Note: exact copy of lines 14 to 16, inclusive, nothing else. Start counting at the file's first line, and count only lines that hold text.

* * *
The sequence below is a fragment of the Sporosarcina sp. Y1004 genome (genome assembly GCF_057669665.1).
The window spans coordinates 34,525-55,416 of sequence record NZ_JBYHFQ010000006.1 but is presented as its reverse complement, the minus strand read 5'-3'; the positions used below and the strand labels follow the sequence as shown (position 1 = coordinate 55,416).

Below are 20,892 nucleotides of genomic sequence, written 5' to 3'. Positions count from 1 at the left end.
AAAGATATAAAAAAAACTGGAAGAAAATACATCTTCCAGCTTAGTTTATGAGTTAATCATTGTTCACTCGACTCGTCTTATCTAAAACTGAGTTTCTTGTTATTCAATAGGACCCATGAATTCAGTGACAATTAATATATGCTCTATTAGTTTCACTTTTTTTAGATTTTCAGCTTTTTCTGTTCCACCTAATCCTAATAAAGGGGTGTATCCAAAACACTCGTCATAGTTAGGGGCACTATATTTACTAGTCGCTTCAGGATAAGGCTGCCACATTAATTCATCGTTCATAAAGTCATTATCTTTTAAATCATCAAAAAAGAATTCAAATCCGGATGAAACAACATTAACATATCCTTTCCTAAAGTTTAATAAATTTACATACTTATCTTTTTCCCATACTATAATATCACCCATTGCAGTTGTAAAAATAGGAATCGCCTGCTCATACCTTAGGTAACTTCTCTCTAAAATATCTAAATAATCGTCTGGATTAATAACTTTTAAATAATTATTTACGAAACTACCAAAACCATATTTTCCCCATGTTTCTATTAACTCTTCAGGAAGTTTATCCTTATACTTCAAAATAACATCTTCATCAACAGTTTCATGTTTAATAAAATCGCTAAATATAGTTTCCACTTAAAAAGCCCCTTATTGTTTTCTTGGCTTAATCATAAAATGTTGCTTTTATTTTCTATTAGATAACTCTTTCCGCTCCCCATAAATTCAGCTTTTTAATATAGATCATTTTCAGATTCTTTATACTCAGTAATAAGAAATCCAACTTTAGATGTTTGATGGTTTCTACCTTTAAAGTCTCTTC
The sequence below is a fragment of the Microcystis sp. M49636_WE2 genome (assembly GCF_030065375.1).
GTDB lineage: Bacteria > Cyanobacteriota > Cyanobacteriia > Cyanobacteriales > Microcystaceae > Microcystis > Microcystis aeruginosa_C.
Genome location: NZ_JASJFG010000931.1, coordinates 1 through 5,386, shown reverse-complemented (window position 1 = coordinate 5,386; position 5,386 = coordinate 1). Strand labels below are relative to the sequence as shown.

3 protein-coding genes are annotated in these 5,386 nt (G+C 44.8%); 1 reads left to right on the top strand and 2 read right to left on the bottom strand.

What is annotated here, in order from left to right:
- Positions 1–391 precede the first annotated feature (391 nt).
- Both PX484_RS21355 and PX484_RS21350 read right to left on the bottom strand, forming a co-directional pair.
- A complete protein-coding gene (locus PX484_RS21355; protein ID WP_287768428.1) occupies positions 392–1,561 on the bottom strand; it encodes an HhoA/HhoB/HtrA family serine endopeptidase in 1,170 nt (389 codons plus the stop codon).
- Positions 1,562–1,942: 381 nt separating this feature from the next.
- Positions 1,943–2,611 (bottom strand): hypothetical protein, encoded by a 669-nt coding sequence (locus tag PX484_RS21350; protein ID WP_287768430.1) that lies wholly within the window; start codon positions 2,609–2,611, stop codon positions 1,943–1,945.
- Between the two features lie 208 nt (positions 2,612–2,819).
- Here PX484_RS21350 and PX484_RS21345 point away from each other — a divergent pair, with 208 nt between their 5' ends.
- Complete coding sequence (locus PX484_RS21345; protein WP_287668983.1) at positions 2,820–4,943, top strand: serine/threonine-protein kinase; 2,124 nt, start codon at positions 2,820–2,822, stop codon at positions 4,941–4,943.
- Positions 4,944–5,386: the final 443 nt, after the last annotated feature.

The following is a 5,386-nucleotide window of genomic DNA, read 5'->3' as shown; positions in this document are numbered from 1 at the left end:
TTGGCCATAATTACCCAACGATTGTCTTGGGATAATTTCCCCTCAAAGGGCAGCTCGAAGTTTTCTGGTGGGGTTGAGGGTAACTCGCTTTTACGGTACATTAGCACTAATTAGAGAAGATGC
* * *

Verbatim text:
- Positions 1,943–2,611 (bottom strand): hypothetical protein, encoded by a 669-nt coding sequence (locus tag PX484_RS21350; protein ID WP_287768430.1) that lies wholly within the window; start codon positions 2,609–2,611, stop codon positions 1,943–1,945.
- Between the two features lie 208 nt (positions 2,612–2,819).
- Here PX484_RS21350 and PX484_RS21345 point away from each other — a divergent pair, with 208 nt between their 5' ends.